“To sell means to help. Find all the ways you can to help your prospect.”
Some people simply don’t like working with sales reps. They may have had a bad prior experience with a salesperson, or they may feel like they’re being sold a product or service they don’t really need. Whatever the circumstances, you can take actions that can make a prospect more receptive to you — or drive them further away.
Marc Wayshak, a sales strategist and best-selling author, says there are some specific things that most people hate about sales reps. In this issue of Promotional Consultant Today, we share Wayshak’s thoughts on what you should stop doing so you don’t unintentionally repel prospects.
Lots of small talk
Most salespeople have the gift of gab, but most buyers just want to get on with their day. It’s best to get right to the point, Wayshak says. Prospects simply want to know how you can help them.
Jumping into a sales pitch immediately
While buyers appreciate brevity, there has to be a balance. Prospects don’t appreciate an immediate pitch at the beginning of a sales conversation. Wayshak says the right strategy is determining whether they’re a good fit up front. Think like a doctor, not a car salesman, he says.
Hearing “yes” on repeat
If buyers only hear “yes,” they’ll lose confidence in your ability to find the right solution for them. Only say “yes” if it’s true. Otherwise, explain the process or tell them you will get the answer and get back to them.
Overdoing the enthusiasm
Cheerfulness and a positive attitude are good qualities in sales professionals. However, the high-enthusiasm persona is so common in sales that most prospects feel like they’re talking to robots and not real people, Wayshak says. Just be yourself.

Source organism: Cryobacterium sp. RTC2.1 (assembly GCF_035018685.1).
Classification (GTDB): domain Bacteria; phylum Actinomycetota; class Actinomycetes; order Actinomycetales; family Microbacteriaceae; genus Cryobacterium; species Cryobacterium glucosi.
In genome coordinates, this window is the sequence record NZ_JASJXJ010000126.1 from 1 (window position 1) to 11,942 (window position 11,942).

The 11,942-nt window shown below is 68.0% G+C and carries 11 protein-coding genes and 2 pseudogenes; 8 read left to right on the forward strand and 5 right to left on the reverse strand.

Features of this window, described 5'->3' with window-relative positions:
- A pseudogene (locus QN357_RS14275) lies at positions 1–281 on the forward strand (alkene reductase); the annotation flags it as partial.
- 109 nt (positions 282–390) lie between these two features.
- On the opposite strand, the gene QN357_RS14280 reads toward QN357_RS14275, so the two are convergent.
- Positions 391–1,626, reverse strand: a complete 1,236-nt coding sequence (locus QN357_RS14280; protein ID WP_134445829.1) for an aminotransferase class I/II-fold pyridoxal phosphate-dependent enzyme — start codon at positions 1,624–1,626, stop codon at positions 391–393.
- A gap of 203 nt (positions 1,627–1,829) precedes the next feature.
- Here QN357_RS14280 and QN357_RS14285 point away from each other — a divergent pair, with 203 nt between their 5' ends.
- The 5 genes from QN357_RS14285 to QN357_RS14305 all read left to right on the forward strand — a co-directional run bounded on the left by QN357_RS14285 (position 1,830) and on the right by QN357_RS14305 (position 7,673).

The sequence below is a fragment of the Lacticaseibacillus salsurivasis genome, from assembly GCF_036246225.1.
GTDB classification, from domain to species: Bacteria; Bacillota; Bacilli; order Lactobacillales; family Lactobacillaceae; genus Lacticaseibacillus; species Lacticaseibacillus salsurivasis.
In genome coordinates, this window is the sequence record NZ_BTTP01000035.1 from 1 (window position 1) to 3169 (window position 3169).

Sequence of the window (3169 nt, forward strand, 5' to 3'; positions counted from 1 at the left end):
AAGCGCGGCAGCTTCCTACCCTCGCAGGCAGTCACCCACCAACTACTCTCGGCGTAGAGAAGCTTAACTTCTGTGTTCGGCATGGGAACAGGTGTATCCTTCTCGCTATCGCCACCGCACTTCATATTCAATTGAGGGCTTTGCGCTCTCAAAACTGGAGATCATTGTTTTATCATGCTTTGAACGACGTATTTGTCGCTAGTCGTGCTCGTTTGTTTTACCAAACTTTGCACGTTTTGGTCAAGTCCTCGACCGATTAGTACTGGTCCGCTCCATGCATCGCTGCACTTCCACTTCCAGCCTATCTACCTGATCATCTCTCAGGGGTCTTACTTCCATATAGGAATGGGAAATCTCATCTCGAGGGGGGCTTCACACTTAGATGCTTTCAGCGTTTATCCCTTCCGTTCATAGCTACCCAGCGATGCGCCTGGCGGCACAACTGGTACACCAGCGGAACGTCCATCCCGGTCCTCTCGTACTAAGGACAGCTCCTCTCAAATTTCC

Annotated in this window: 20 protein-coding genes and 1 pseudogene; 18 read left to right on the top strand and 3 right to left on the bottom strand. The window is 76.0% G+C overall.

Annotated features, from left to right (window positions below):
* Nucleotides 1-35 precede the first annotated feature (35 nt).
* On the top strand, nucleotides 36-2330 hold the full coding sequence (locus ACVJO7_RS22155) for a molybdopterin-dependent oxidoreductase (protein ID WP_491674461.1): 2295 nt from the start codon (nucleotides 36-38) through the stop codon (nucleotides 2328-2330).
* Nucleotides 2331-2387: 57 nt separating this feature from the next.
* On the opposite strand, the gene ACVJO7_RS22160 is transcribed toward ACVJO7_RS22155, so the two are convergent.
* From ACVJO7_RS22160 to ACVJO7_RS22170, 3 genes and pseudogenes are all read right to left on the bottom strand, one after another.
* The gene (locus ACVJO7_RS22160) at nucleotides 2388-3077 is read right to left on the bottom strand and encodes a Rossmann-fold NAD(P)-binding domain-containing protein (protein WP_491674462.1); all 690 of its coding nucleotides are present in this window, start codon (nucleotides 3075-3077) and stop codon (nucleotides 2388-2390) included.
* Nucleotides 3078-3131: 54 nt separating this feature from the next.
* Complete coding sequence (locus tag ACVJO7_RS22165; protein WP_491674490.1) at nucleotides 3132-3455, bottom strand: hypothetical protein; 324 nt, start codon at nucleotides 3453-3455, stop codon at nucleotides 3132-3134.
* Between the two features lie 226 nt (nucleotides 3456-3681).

Asking questions is important in sales, but you risk turning off prospective buyers if you overdo it with the probing questions. Wayshak recommends using a thoughtful, intentional series of questions to help you determine the answers you need.
The high-pressure close
Prospects can see this type of close coming from a mile away — and they hate it. Wayshak says it’s much better to drop the high-pressure close and work on creating value throughout the discussion.
The constant check-ins
There’s nothing more annoying to sales prospects than a salesperson who’s constantly checking in to “see how things are going” or to “see if anything’s changed,” Wayshak says. Having a purpose is critical when you reach out to your prospects. There’s no value for the prospect when someone’s just checking in on them.
Selling can be hard enough. Don’t make it even more complicated by sabotaging yourself. Reflect on the points above and be sure you’re taking the right approach with your sales conversations.
Compiled by Audrey Sellers
Source: Marc Wayshak is a sales strategist, keynote speaker and the author of three best-selling books on sales and leadership. He has been named by LinkedIn as one of the “15 Influential Sales Professionals to Watch.”